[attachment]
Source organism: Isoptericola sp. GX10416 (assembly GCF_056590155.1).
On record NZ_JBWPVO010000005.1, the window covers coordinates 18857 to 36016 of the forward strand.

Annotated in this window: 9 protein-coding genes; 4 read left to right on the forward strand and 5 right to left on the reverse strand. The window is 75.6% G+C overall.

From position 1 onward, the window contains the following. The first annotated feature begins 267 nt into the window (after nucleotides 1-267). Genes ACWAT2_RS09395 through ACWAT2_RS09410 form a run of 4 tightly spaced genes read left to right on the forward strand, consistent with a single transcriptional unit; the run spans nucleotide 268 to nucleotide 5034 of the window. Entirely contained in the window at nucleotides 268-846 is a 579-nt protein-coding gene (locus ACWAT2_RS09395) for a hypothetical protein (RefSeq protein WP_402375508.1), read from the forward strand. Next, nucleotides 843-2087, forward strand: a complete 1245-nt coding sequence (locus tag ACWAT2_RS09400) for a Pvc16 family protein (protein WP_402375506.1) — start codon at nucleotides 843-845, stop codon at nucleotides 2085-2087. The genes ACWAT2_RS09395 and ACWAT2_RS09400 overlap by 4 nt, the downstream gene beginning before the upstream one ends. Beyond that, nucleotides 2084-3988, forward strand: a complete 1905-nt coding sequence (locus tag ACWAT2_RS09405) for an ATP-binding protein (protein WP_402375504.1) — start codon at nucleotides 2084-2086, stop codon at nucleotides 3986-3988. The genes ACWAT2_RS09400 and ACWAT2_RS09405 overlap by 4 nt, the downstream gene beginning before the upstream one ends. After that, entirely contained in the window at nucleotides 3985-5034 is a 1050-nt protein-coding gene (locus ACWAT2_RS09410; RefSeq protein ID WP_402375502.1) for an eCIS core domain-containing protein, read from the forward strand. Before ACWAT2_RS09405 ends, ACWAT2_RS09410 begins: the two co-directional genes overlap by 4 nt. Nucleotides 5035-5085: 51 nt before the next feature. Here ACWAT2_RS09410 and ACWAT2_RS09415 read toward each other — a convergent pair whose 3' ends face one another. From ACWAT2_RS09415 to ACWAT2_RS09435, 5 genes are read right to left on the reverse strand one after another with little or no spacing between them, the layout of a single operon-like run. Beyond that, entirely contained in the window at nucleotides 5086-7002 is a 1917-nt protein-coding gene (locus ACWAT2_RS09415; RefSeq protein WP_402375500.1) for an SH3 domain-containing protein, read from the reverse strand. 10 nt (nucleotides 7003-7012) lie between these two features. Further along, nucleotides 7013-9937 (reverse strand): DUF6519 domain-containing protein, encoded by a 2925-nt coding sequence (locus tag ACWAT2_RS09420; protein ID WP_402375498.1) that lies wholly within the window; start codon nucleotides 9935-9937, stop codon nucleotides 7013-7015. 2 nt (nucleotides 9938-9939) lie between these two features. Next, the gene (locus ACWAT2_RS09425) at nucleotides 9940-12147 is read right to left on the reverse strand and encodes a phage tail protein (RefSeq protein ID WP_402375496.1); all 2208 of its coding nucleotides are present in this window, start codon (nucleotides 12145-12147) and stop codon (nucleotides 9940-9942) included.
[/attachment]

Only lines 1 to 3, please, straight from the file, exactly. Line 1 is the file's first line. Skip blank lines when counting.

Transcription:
Source organism: Isoptericola sp. GX10416 (assembly GCF_056590155.1).
On record NZ_JBWPVO010000005.1, the window covers coordinates 18857 to 36016 of the forward strand.

Annotated in this window: 9 protein-coding genes; 4 read left to right on the forward strand and 5 right to left on the reverse strand. The window is 75.6% G+C overall.